a bar walks into an archive …

a small grocery store c1946 in Quebec. About a decade later bar codes began up here identifying each product.

Toronto. … well, you may know the story. If not, my good friend, George Dunbar, offers this wording from the LAC up in Gateaux, QC (once called Hull), “Library and Archives Canada (LAC) – 2024 marks the 50th anniversary of the barcode! The first Canadian scan was at a grocery store in Dorval, Quebec in 1974.”. Dorval is a suburb of Montreal and home to its closest airport.

The photo here, also from the LAC, is a typical Quebec ‘corner’ grocery store back in 1946. Note the casual smoking in the store and the tobacco advertising. As a kid, I remember being sent to just such a store in a small Ontario town for groceries.

We consider the bar code common place today and regularly see the shop owner or cashier casually scan each item purchased. A computer ‘reads’ the scan and prints the appropriate product name and price. Gone are the days when the owner/cashier typed in the product  price to a cash register or wrote the details in a carbon paper receipt book.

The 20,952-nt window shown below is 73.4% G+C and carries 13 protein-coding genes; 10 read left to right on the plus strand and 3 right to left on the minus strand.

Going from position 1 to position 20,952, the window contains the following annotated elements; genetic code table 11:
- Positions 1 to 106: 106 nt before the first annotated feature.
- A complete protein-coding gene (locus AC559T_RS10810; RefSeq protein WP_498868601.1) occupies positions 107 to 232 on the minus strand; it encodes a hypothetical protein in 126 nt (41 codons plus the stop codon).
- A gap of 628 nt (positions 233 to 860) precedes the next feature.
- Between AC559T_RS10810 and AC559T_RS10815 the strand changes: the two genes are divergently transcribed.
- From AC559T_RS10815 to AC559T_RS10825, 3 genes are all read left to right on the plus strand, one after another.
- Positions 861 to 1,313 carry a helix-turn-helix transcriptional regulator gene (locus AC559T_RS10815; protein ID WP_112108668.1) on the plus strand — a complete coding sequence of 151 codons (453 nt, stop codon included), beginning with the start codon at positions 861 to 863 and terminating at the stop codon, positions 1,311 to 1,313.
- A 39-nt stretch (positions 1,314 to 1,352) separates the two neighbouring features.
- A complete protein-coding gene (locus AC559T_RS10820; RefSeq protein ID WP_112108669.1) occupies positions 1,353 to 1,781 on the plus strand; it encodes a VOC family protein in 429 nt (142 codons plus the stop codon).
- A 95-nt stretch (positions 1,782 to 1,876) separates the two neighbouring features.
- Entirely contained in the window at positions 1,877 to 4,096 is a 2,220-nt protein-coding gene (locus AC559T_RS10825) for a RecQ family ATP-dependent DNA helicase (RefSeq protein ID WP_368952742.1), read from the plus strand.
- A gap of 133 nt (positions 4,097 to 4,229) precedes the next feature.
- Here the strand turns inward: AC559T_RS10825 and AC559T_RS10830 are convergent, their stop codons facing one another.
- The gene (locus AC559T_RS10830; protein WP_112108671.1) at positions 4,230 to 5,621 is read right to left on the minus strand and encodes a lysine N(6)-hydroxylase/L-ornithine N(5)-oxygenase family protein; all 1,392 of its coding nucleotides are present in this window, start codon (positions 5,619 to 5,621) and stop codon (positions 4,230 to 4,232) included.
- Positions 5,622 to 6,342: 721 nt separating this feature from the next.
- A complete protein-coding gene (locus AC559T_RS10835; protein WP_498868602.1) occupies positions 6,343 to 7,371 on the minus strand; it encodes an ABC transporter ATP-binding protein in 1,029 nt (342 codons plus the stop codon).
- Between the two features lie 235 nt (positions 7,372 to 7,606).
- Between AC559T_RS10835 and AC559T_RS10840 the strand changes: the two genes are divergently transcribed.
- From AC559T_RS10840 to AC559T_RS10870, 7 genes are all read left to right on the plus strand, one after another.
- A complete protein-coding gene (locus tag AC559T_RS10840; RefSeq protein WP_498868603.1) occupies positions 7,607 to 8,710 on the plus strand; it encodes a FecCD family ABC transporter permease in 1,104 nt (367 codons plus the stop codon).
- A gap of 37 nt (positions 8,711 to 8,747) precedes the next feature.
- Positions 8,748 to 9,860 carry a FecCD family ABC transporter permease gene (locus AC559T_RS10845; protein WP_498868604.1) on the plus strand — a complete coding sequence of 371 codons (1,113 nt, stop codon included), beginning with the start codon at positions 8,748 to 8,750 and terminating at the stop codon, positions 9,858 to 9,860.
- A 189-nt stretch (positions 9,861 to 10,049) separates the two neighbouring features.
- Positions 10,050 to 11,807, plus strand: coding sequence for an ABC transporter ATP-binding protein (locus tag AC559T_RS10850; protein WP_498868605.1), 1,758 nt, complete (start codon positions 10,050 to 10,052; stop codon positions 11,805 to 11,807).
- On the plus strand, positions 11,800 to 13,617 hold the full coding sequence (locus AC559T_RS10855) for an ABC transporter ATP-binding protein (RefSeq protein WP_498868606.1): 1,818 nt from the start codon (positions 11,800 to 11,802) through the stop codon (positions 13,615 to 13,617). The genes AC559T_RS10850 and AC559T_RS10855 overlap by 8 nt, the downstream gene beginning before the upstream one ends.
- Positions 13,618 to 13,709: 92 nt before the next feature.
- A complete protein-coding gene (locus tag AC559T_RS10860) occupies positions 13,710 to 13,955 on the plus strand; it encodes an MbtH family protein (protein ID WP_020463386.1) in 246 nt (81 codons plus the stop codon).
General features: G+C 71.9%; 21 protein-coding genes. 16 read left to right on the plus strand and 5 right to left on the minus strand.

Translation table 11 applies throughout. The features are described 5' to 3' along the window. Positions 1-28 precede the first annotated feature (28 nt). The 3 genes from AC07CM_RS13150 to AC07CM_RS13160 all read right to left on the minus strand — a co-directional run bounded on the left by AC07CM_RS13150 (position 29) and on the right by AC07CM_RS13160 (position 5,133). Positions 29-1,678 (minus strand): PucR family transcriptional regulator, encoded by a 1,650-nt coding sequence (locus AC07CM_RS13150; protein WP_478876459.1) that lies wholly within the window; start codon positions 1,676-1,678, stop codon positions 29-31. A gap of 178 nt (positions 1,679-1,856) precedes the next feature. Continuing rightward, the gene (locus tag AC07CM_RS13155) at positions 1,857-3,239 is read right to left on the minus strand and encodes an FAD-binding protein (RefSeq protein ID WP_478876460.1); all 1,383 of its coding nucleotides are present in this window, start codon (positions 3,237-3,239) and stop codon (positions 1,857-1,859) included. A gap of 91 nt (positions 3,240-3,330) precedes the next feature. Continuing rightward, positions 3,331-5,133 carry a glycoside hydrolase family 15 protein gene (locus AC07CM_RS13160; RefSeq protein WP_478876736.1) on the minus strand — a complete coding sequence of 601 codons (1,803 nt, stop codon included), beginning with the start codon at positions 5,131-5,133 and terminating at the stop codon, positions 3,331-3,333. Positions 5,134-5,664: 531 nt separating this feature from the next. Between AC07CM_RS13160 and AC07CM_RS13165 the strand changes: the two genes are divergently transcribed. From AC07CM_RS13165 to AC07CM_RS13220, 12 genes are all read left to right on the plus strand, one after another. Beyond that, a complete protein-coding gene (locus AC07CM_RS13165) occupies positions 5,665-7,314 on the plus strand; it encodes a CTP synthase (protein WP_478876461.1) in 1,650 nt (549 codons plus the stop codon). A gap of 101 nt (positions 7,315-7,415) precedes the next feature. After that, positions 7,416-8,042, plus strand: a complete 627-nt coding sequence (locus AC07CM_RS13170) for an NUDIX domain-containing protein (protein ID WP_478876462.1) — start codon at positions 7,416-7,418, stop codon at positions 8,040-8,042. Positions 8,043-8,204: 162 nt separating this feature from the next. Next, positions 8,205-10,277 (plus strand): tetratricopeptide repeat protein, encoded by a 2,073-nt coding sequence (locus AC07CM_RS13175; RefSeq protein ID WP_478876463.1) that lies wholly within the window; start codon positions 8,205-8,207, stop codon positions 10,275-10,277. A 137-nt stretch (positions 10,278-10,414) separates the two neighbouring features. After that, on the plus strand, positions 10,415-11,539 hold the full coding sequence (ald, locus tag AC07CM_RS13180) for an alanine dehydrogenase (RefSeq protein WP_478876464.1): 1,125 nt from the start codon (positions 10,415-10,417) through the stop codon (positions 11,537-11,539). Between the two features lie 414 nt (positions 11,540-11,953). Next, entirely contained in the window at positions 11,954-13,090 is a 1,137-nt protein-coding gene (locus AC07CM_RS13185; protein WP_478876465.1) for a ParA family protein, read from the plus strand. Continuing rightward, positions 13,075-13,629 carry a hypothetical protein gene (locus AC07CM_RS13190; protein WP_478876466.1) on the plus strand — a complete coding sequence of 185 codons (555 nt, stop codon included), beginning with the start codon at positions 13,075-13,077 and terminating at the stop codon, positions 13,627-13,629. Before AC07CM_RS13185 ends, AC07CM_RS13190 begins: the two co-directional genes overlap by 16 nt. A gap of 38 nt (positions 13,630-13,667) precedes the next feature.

Photographs are the basis for these work place events, now long past (at least in grocery chains and large stores). Every product has a unique bar code and a price as decided by the seller. Collectors of photos often value such work place photos either as part of a collection or the focus of one.

 

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